Taylor Swift just released a cover of Earth, Wind & Fire’s 1978 soul classic “September.” And in traditional Swiftian fashion, she embedded an Easter egg for the true scholars of T-Swift lore out there.
The original “September” begins with the line “Do you remember the 21st night of September?” But in Swift’s cover, recorded for the Spotify Singles series, she changed it to “Do you remember the 28th night of September.” And in her stripped-down arrangement, the change is crystal clear.
For a casual listener, the change might seem meaningless. But Swift’s fans knew exactly what it meant: It’s most likely a reference to her relationship with Joe Alwyn, which started on September 28, 2016.
So by Taylor changing the lyrics from “Do you remember the 21st day of September” to the 28th she is literally slipping us their anniversary date. This was Taylor on September 28th 2016. This was the day it all began. AAAAAAAAAAA pic.twitter.com/XO1fPpQQrh— Rachel (@taylortrivia13) April 12, 2018
Much like the reclusive antisocial billionaire of Ready Player One who forces children to dredge up the minutia of his past in order to play his elaborate mind games, Taylor Swift is given to seeding her songs with hidden references to her past, and especially to her love life. And in large part, that’s because these hidden Easter eggs allow her to simultaneously harness the twin poles of her star image: intimacy and control.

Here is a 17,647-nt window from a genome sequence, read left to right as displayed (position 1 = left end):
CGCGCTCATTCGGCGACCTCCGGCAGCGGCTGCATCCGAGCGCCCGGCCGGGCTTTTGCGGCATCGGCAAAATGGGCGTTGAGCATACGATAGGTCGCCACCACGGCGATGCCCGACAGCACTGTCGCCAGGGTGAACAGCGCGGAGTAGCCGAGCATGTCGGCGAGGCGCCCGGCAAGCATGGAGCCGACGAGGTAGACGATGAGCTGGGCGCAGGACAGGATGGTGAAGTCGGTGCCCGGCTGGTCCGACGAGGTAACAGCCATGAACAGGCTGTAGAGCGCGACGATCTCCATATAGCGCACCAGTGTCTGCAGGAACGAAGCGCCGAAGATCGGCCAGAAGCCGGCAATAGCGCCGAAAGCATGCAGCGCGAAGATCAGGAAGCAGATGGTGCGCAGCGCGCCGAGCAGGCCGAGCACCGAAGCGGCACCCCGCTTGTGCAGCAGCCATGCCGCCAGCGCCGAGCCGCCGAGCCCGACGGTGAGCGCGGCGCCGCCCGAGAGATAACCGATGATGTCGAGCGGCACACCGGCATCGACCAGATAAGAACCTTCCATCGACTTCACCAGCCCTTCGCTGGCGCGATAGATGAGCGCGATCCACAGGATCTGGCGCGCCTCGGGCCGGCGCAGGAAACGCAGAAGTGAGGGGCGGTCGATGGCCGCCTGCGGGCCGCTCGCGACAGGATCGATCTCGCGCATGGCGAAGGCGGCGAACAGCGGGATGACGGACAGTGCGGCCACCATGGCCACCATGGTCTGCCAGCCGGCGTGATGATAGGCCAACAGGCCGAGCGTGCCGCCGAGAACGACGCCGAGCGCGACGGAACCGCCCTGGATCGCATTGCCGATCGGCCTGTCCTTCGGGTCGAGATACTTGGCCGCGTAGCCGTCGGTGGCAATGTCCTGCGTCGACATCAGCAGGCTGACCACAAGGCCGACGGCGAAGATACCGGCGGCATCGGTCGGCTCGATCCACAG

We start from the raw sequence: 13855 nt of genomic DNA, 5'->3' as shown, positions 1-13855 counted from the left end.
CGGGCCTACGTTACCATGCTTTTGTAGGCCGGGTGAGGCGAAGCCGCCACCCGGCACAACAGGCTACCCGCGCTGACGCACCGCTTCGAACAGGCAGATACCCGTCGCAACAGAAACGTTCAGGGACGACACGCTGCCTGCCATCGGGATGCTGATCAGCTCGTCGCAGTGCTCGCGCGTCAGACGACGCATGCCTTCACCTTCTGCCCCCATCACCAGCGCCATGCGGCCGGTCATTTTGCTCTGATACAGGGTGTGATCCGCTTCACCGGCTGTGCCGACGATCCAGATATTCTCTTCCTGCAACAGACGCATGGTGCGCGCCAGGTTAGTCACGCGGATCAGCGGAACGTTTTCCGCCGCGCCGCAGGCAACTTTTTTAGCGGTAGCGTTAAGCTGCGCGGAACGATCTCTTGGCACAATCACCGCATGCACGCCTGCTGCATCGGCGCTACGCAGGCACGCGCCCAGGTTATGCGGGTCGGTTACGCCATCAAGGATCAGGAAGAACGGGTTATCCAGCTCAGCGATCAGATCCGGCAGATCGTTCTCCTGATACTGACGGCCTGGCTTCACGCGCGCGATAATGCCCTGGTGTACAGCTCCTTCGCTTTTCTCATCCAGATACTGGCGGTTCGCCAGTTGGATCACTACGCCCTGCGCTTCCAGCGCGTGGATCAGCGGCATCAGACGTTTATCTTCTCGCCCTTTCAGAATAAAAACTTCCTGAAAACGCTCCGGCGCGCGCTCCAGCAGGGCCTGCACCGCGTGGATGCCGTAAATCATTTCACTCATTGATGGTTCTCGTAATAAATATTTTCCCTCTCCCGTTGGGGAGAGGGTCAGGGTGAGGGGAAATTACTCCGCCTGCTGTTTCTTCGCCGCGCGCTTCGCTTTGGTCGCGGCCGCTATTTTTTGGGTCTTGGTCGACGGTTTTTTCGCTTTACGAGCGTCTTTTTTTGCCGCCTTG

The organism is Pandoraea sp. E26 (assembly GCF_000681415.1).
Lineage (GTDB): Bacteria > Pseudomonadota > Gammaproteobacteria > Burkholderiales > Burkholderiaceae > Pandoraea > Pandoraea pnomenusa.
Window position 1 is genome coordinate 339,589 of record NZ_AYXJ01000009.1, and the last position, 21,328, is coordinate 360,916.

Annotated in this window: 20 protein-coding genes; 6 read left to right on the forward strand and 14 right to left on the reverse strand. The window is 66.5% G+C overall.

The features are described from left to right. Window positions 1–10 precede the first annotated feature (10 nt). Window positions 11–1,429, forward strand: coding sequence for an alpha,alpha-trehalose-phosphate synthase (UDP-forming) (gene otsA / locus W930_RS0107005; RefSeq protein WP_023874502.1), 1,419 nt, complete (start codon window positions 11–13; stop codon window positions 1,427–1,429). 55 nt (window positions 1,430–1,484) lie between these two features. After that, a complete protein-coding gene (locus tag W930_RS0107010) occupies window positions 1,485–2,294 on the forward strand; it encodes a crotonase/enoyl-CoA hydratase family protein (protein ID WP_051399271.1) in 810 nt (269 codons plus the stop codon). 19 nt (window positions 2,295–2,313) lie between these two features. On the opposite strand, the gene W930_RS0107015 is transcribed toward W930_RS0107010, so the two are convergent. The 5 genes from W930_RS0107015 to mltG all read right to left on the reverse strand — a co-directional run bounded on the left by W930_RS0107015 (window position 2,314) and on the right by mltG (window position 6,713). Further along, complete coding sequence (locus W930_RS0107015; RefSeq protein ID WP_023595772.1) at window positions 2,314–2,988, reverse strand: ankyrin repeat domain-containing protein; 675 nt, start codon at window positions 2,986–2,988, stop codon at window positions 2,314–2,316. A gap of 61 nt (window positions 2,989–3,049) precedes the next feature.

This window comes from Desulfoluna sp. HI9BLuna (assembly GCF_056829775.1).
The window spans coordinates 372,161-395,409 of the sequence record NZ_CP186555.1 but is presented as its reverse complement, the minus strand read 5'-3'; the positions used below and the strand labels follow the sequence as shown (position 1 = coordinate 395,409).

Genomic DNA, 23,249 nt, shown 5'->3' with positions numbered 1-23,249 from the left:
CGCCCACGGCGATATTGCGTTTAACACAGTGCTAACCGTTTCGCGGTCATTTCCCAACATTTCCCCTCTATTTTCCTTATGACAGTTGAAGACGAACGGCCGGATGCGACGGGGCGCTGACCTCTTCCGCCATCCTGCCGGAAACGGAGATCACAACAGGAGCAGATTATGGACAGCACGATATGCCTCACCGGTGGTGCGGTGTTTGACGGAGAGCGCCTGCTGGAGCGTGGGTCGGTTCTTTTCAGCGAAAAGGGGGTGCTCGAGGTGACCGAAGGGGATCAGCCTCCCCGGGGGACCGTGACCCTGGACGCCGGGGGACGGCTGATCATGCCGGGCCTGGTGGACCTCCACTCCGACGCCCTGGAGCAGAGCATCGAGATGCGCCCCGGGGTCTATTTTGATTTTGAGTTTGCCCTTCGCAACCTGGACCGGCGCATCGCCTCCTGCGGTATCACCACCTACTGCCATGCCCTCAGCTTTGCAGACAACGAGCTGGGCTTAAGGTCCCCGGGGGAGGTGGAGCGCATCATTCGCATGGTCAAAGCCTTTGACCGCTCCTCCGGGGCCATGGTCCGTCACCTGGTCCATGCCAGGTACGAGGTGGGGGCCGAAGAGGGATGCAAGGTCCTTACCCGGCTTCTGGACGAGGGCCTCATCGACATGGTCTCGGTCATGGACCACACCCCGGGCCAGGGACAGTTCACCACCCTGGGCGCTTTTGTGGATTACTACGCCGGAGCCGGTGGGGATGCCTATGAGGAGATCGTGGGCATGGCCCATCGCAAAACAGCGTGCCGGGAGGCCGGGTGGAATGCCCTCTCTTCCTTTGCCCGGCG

Last year, I did a deep dive into the history of Swift’s public image and concluded that both her appeal and her image struggles stem from the way she creates a sense of profound emotional intimacy with her fans while visibly working to control everything around her. The control is what makes the intimacy possible — Swift likely wouldn’t be able to create that sense of closeness with all her fans without working hard and micromanaging everything in her career — but it sometimes also makes the intimacy look fake and manufactured.
One of the places this conflict plays out most clearly is in the Easter eggs Swift likes to scatter through her lyrics. As I wrote last year:
This kind of subliminal storytelling, the kind that gets teased out on gossip blogs and always has “alleged” attached to it, is where the two sides of Swift’s persona work most closely in tandem. She is in total control of her narrative, firmly positioning herself as the righteous and sinned-against party who has the last word, always, and that narrative is profoundly tear-stained and intimate. And if the narrative turns against her, she can always deny it, because the story depends on her confirmation.
What gets Swift into trouble is when that narrative starts to look fake.
The September 28 Easter egg is par for the Swiftian course. It’s a wink at her fans: “You know me well enough,” it says, “to get what this means. You’re like my best friends. You know my anniversary.” It creates an incredible sense of closeness. This is how her Easter eggs are supposed to function when they’re working.
It’s not necessarily clear that returning to her old media strategies is the best possible move for Swift, who only recently emerged from months of public exile after 2016’s #KimExposedTaylorParty. But if “September” suggests anything, it’s that her gossip-stoking game is returning to form.
Correction: An earlier version of this article stated that Earth, Wind & Fire released “September” in 1971. It was 1978.